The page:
Why I'm Excited About Native CSS Variables

A few weeks ago CSS variables—more accurately known as CSS Custom Properties—shipped in Chrome Canary behind the Experimental Web Platform Features flag.[1]

When Chrome engineer Addy Osmani first tweeted about the release, he was met with a surprising amount of negativity, hostility, and skepticism. At least, it was surprising to me, given how excited I am about this feature.

After a quick scan of the responses, it was clear that 99% of the complaints focused on these two things:

  • The syntax is “ugly” and “verbose”.
  • Sass already has variables, so why should I care?

While I admit I do get the dislike of the syntax, it’s important to understand it wasn’t just arbitrarily chosen. Members of the CSS working group discussed syntax at length, and they had to pick something that was compatible with the grammar of CSS and wouldn’t conflict with future additions to the language.

In regards to CSS variables vs. Sass variables, this is where I think the biggest misunderstanding lies:

Native CSS variables weren’t just an attempt to copy what CSS preprocessors could already do. In fact, if you read some of the initial design discussions, you’ll see that most of the motivation for native CSS variables was to make it possible to do things you can’t do with preprocessors!

CSS preprocessors are fantastic tools, but their variables are static and lexically scoped. Native CSS variables, on the other hand, are an entirely different kind of variable: they’re dynamic, and they’re scoped to the DOM. In fact, I think it’s confusing to call them variables at all. They’re actually CSS properties, which gives them an entirely different set of capabilities and allows them to solve an entirely different set of problems.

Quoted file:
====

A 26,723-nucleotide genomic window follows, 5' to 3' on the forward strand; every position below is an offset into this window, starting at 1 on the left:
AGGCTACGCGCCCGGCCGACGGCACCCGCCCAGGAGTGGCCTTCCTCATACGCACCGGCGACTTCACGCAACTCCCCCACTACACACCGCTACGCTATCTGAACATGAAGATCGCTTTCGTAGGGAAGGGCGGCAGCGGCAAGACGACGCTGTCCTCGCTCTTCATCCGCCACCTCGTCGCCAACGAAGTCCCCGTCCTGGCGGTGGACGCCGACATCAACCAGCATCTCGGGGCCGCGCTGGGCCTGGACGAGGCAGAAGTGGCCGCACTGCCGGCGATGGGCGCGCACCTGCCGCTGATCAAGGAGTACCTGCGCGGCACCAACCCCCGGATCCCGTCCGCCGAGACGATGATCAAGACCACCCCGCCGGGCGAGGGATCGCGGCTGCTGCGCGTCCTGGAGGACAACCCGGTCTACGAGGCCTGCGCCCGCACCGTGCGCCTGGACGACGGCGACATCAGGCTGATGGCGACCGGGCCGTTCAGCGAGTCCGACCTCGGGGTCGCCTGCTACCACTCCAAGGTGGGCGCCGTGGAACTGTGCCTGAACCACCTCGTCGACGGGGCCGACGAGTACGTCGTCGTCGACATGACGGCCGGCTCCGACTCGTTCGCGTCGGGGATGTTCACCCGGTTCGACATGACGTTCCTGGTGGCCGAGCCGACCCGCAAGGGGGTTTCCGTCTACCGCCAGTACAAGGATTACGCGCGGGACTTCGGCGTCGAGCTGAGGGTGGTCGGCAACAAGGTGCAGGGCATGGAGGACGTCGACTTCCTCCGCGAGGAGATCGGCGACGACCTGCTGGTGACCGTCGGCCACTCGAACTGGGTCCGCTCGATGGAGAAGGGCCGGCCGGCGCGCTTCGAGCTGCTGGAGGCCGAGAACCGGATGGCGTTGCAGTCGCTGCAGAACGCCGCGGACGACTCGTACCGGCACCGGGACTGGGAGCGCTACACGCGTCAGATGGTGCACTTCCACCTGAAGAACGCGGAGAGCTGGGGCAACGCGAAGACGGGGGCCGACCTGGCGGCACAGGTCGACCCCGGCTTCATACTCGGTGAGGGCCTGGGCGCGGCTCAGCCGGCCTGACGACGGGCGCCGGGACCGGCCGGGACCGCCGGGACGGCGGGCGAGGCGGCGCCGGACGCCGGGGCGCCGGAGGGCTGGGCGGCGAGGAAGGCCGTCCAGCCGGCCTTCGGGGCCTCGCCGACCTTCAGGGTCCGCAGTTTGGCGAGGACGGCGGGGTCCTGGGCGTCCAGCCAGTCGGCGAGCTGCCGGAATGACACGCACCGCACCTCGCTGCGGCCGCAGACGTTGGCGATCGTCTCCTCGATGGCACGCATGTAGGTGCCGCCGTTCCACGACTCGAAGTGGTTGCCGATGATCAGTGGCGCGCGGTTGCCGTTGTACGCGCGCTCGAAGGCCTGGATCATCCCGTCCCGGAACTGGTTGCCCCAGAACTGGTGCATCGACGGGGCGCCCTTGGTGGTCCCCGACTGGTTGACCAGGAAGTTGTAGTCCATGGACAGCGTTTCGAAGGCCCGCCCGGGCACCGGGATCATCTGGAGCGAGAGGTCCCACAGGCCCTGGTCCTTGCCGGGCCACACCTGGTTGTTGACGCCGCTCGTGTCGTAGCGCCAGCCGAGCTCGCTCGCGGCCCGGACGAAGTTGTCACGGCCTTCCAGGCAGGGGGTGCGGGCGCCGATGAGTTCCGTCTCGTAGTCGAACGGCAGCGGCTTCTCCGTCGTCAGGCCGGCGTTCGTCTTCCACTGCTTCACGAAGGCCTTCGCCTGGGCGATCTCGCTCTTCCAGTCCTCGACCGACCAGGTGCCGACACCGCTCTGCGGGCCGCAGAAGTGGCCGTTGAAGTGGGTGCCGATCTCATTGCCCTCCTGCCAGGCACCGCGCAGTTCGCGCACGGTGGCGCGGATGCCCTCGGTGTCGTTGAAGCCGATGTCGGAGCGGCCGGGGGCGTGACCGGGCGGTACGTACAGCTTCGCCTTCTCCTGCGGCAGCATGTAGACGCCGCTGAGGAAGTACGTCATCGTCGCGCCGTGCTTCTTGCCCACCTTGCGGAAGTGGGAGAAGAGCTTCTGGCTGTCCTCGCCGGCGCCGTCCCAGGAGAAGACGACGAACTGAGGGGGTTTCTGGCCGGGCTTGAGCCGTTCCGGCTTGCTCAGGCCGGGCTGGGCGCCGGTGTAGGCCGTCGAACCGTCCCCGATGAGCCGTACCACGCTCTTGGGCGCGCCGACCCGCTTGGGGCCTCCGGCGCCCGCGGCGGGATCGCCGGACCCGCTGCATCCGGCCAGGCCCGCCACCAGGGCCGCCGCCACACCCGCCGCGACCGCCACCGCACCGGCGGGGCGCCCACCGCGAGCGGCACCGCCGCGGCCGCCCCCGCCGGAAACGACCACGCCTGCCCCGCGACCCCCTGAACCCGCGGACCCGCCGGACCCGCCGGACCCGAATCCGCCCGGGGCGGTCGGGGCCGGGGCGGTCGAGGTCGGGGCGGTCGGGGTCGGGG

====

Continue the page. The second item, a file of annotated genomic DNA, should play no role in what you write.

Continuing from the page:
In this article I’m going to discuss some of the things you can do with CSS custom properties that you can’t do with preprocessor variables. I’ll also demo some of the new design patterns that custom properties enable. Finally, I’ll discuss why I think in the future we’ll most likely use preprocessor variables and custom properties together, to leverage the best of both worlds.

Note: this article is not an introduction to CSS custom properties. If you’ve never heard of them or are unfamiliar with how they work, I’d recommend getting yourself acquainted first.

The limitations of preprocessor variables

Before continuing, I want to stress that I really do like CSS preprocessors, and I use them in all my projects. Preprocessors can do some pretty amazing things, and even if you know they ultimately just spit out raw CSS, they can still feel magical at times.

That being said, like any tool, they have their limitations, and sometimes the appearance of dynamic power can make those limitations surprising, especially to new users.

Preprocessor variables aren’t live

Perhaps the most common example of a preprocessor limitation that surprises newcomers is Sass’s inability to define variables or use @extend inside a media query. Since this article is about variables, I’ll focus on the former:

$gutter: 1em;

@media (min-width: 30em) {
  $gutter: 2em;
}

.Container {
  padding: $gutter;
}

If you compile the above code, this is what you’ll get: